"Children never seem to hear positive stories about their heritage, African-American kids."
Which is why former public school teacher Cathie Wright-Lewis wanted to share the story of her great-grandmother's escape from slavery. One she heard so many times from her grandfather growing up.
"It touched me so much. I wanted to honor her in some way," said Wright-Lewis.
So the already accomplished author created Mama Relly.
The book merges her great-grandmother's story with another slave story about the meteor shower of 1833.
"They thought it was the end of the world because at first they thought it was snow, but then it started showering down so hard an fires were sparking," said Wright-Lewis. "And the slave master started literally letting his slaves go, he released them."
But to make it a children's book she need to make the story come alive with pictures. So, she decided to keep the work in the family.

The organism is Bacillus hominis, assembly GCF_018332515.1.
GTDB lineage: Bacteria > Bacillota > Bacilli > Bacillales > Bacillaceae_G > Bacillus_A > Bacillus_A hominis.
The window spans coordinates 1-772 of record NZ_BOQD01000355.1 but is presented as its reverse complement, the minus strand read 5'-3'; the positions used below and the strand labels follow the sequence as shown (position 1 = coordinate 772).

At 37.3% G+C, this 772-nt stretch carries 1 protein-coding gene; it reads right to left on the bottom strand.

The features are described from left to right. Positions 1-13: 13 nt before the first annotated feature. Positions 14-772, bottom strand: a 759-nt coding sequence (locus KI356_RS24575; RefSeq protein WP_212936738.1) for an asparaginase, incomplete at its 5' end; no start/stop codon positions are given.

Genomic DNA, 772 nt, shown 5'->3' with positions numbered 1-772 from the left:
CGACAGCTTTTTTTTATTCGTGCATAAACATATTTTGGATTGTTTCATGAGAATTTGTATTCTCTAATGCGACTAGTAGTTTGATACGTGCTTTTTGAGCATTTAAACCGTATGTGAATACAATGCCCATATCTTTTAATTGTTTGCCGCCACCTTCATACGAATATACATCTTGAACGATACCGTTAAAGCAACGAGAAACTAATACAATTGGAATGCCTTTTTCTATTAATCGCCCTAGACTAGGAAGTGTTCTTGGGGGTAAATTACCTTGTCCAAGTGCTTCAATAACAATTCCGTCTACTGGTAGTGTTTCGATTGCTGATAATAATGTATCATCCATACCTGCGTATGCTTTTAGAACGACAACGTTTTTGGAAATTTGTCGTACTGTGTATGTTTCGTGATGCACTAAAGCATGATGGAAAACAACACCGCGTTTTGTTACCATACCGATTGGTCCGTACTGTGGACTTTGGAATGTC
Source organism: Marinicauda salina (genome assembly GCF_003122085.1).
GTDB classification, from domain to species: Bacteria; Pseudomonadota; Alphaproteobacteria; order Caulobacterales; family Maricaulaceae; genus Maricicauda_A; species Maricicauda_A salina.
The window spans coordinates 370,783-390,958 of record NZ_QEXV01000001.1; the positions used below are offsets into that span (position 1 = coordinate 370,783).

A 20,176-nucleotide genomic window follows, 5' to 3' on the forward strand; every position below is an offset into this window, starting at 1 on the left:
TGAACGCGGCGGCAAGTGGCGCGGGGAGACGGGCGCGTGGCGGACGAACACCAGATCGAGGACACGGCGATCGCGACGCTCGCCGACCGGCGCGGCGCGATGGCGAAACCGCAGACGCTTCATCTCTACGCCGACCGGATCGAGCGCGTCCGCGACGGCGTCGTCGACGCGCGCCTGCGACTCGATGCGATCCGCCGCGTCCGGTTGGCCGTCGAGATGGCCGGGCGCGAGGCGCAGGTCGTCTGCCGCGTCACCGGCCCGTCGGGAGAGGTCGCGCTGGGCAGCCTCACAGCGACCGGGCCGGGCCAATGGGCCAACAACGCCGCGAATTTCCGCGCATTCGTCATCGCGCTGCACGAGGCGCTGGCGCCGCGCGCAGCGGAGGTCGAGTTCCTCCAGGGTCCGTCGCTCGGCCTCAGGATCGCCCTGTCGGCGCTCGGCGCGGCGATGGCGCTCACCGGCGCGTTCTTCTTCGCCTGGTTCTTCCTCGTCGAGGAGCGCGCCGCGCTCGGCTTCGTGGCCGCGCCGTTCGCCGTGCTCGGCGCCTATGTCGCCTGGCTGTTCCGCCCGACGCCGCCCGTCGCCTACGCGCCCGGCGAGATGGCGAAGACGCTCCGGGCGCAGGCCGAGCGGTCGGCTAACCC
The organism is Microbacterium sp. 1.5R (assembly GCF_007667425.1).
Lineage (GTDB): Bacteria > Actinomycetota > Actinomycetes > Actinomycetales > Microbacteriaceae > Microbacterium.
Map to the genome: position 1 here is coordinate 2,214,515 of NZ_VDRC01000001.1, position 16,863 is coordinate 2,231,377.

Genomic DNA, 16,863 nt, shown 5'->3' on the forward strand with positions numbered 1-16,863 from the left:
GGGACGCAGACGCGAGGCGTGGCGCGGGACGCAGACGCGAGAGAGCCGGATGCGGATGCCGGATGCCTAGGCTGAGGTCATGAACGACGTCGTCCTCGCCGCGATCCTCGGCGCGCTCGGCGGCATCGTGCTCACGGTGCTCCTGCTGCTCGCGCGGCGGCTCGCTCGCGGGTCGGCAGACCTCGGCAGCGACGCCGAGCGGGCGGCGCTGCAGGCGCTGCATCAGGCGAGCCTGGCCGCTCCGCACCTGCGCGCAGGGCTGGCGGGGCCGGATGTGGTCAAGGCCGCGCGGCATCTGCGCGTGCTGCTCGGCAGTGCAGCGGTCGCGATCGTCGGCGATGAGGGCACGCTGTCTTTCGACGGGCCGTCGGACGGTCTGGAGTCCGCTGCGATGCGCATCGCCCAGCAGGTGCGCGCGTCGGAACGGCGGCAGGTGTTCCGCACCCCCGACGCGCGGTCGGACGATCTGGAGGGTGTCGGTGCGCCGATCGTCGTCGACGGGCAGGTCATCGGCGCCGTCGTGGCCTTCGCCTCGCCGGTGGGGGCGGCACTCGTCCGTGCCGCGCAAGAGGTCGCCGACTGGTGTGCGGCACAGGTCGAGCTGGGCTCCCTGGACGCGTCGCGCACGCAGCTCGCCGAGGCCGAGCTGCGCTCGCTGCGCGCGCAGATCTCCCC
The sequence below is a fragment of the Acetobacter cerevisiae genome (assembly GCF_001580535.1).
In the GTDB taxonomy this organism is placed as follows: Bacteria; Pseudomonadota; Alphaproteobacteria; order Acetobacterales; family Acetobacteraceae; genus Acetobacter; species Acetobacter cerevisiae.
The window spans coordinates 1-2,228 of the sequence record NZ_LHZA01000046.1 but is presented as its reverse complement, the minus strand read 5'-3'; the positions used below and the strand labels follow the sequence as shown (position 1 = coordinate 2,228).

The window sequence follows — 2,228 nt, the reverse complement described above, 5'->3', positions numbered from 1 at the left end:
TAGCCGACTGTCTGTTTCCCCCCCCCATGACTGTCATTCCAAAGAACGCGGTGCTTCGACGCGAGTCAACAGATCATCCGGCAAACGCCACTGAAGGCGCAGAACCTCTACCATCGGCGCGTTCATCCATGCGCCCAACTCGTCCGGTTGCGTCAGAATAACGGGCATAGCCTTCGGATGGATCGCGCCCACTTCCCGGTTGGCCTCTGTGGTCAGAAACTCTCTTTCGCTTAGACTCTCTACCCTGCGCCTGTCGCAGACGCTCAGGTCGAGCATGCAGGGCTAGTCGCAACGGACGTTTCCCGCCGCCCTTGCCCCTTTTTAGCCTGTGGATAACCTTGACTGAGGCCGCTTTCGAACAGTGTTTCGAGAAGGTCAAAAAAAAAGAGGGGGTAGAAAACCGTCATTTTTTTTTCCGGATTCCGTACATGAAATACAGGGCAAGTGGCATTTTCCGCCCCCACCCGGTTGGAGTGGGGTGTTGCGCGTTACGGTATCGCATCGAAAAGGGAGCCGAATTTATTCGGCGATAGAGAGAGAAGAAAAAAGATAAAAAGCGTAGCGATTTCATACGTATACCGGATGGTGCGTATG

"My daughter is such an awesome artist. I figured she could bring my story to life and I knew she would and she did."
"I had to read the story, first of all, it was amazing and I already saw the visions in my mind," said Cheyenne Lewis.
Lewis, created a new style of art for the book based on her love and anime.
"I called it Afro-Manga which is combining my love of Japanese animation and African American Culture."
Today, the duo is bringing their story into the classrooms of several Brownsville schools as well as an after school program at the Brownsville Heritage House.
"Mom and I already have a close mother daughter relationship and I always thought we could do something big together and this was it," said Cheyenne.
Mama Relly is available at Barnes and Noble, the Brownsville Heritage House, and on Amazon.
They say they've received such a positive response they've already created a coloring book and say Mama Relly has more stories to tell that will be out soon.